Arts in Peace Education


“During a final meeting with students in my undergraduate peace studies course, we discussed the role of arts in helping us imagine alternatives to war and other forms of violence.”

Laurence Stacey
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854 Words

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Arts in Peace Education
854 Words
By Laurence Stacey

During a final meeting with students in my undergraduate peace studies course, we discussed the role of arts in helping us imagine alternatives to war and other forms of violence. As with many of our conversations, I asked them to reflect on how their understanding of topics such as nonviolent resistance or peacebuilding was informed by the artistic works they had studied during the 16-week period.

For some students, the films, graphic novels, and poetry included in their coursework highlighted experiences of conflict that challenged many of their fundamental assumptions. For others, analyzing conflict through rhetorical devices such as metaphor or setting provided them with valuable practice in locating stories that are not always immediately evident in mainstream discourses about conflict.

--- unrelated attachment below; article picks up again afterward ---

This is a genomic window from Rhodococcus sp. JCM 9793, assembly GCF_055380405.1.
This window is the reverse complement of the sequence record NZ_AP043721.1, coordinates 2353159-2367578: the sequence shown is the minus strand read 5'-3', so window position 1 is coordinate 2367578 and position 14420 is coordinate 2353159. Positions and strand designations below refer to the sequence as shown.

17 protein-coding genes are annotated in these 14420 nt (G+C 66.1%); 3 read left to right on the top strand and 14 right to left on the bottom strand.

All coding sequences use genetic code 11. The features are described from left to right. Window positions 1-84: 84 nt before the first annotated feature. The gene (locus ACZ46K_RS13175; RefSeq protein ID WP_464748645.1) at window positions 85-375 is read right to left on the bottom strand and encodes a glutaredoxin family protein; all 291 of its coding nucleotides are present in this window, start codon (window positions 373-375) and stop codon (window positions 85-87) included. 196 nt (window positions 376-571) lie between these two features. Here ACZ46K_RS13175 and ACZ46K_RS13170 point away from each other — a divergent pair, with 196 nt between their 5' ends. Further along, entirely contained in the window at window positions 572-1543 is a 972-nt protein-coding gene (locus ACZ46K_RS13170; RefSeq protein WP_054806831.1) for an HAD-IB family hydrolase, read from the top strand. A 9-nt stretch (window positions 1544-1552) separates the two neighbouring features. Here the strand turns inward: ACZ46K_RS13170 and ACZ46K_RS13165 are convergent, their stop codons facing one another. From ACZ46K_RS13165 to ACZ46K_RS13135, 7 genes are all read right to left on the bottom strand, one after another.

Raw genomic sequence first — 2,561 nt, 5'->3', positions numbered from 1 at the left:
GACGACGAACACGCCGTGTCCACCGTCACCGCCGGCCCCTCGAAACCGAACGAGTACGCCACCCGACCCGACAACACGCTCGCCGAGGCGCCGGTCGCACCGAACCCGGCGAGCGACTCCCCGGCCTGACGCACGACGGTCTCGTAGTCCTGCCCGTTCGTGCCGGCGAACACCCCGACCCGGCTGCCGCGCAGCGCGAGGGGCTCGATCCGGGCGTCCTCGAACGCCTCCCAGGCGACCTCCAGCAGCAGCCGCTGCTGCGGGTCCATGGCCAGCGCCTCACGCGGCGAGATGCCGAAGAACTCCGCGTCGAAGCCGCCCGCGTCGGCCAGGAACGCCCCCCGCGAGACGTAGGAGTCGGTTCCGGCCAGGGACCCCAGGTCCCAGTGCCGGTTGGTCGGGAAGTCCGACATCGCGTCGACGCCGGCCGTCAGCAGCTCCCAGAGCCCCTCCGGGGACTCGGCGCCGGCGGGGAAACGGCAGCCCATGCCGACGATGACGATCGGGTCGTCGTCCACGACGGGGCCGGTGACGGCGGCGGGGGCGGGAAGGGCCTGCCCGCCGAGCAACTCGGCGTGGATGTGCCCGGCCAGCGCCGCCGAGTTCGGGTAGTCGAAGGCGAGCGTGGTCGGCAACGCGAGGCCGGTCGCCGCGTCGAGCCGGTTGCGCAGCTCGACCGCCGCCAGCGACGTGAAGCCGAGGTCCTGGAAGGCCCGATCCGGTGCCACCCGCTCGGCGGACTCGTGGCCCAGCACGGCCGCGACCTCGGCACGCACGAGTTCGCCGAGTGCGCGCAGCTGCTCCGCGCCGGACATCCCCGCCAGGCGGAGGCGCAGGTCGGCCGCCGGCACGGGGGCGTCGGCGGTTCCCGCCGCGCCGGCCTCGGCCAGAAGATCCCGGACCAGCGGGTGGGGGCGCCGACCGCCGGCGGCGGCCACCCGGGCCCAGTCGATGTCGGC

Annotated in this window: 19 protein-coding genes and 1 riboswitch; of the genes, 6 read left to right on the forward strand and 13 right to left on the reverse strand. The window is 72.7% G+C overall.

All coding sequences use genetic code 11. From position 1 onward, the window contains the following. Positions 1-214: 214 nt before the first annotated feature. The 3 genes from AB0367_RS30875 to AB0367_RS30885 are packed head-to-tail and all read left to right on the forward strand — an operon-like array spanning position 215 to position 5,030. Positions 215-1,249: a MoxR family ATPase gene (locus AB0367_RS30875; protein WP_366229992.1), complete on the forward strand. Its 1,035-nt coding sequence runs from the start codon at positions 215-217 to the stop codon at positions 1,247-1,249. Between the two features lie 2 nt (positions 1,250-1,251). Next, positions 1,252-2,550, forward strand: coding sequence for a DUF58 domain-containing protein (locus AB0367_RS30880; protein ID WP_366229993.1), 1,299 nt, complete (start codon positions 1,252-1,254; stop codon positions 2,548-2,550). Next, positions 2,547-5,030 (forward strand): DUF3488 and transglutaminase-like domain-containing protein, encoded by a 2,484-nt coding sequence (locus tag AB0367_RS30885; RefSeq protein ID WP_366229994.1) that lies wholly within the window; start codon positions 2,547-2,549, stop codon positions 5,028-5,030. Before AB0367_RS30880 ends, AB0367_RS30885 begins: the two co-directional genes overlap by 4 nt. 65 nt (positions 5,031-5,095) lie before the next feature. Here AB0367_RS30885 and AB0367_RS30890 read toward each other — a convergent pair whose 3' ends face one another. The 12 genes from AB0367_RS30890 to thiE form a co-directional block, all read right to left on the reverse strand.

Like many peace educators, my work is grounded in helping students develop skills and perspectives conducive to addressing conflict nonviolently. This includes different methods of conflict resolution, with theories from international relations, sociology, and other fields. However, it also includes understanding how rhetoric is connected to ideas of peace, conflict, and social justice.

As a scholar with a background in humanities, my approach to rhetoric centers on literary and visual arts as aesthetic acts, a concept described by scholar Carrol Clarkson as encounters that help us “reset social perceptions of what counts and what matters, especially in relation to questions of social justice.”

By making us aware of stories, arts can shape how we perceive communities and the conflicts they experience. In the 90s, the music of hip-hop artists such as Tupac and Queen Latifah often served as PSAs regarding issues that impacted urban Black and Brown communities. These works were unapologetic and expressed the dreams and frustrations of people who had been economically marginalized. Like many storytellers from the margins, these artists asked questions in ways that “talked back” or interrogated how their communities were perceived by outsiders. They also pointed to the importance of art in depicting the complexities of conflict.

This idea is echoed by my students, who often point out that stories are “messy” and do not fit neatly into the theories we use to describe the world. As a result, they remind us to question dualistic ways of seeing problems and potential solutions that might emerge.